Jamaica Gleaner
Published: Monday | July 6, 2009
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High court judges free to get more pay

Minister of Finance and the Public Service Audley Shaw. - File

The House of Representatives has approved a resolution cutting the link between salaries paid to high court judges and those for legal officers in the public service.

The approval frees the Government's hand to award increases to the higher judiciary, without the constraint of having to extend similar benefits to its legal officers, thus paving the way for more substantial increases for the judges.

It was one of many recommendations made by a three-member commission which reviewed the salaries of the judges, which were reported last year to be "woefully inadequate and embarrassing".

In piloting the Civil Service Establishment (general) (amend-ment) (No. 2) Order 2009, in the House on June 30, Finance Minister Audley Shaw explained that in 1993 the previous Government adopted a wage policy, whereby increases in the salary scale for legal officers in the public service were linked to the scale of increases granted to puisne judges and judges of the Court of Appeal.

However, the commission found that salary increases for the higher judiciary were at a scale which was not within the financial and budgetary constraints of the Government and, therefore, should not be extended to legal officers.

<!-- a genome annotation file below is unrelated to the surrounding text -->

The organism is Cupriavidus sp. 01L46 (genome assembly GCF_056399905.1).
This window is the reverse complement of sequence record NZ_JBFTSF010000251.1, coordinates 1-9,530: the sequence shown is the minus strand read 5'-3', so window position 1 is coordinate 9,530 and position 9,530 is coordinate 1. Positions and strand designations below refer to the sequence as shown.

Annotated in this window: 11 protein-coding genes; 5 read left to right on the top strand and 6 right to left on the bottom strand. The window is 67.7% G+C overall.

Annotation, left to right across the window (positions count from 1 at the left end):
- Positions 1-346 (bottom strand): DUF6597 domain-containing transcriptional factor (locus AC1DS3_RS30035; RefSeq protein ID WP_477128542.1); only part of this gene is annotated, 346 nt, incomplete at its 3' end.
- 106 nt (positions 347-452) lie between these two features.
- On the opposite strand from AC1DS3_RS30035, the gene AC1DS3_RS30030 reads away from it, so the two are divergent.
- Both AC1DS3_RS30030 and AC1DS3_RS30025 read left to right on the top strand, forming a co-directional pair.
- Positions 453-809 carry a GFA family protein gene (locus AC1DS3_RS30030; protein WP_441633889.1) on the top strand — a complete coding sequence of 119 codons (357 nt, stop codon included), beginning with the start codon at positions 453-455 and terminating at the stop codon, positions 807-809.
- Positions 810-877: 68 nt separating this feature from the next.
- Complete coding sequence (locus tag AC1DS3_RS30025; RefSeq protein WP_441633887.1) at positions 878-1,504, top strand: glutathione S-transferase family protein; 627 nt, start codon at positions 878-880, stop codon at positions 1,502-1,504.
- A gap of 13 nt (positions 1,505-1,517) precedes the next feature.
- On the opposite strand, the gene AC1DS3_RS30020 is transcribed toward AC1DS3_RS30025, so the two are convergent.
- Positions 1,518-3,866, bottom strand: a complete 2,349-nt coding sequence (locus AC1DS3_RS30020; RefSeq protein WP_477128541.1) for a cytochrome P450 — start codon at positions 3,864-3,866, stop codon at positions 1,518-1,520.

Constitutional independence

Shaw said the commission believed that salaries for the higher judiciary should not be pegged to civil service standards in order to protect its constitutional independence.

"The policy whereby the increases in salaries to legal officers in the public service were linked to the increases granted to the higher judiciary was discontinued, consequent upon the need to recognise the higher judiciary for separate treatment as a constitutional arm of government," Shaw said.

He argued that deterioration in the financial resources of Government imposes budgetary constraints that render increases to legal officers, on the scale given to puisne judges and judges of the Court of Appeal, unaffordable and contrary to proper fiscal management and good governance.

A second resolution moved by Shaw on Tuesday affirmed the Civil Service Establishment (general) (amendment) Order 2009, under which 1341 new posts were created; 198 were upgraded; 52 were reclassified; and 216 were retitled.

Shaw pointed out that most posts created would be offset by other posts that will be retired. This means that there will be no net increase in the size of the public service.

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